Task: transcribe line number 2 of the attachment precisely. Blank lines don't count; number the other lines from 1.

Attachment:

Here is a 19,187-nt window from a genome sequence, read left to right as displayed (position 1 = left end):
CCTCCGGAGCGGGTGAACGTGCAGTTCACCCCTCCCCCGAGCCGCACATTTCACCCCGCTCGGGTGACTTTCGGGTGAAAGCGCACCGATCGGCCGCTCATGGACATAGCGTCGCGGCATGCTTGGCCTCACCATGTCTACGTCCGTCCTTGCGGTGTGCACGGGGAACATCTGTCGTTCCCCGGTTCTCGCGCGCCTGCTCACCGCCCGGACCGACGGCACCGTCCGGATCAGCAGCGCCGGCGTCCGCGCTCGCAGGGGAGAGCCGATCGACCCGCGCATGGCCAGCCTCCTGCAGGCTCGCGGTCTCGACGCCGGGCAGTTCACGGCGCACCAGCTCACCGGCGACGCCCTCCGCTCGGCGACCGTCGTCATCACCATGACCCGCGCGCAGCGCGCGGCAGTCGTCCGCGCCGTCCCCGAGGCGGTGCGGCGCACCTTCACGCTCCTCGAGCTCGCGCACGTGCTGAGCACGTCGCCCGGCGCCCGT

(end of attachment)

CCTCCGGAGCGGGTGAACGTGCAGTTCACCCCTCCCCCGAGCCGCACATTTCACCCCGCTCGGGTGACTTTCGGGTGAAAGCGCACCGATCGGCCGCTCATGGACATAGCGTCGCGGCATGCTTGGCCTCACCATGTCTACGTCCGTCCTTGCGGTGTGCACGGGGAACATCTGTCGTTCCCCGGTTCTCGCGCGCCTGCTCACCGCCCGGACCGACGGCACCGTCCGGATCAGCAGCGCCGGCGTCCGCGCTCGCAGGGGAGAGCCGATCGACCCGCGCATGGCCAGCCTCCTGCAGGCTCGCGGTCTCGACGCCGGGCAGTTCACGGCGCACCAGCTCACCGGCGACGCCCTCCGCTCGGCGACCGTCGTCATCACCATGACCCGCGCGCAGCGCGCGGCAGTCGTCCGCGCCGTCCCCGAGGCGGTGCGGCGCACCTTCACGCTCCTCGAGCTCGCGCACGTGCTGAGCACGTCGCCCGGCGCCCGT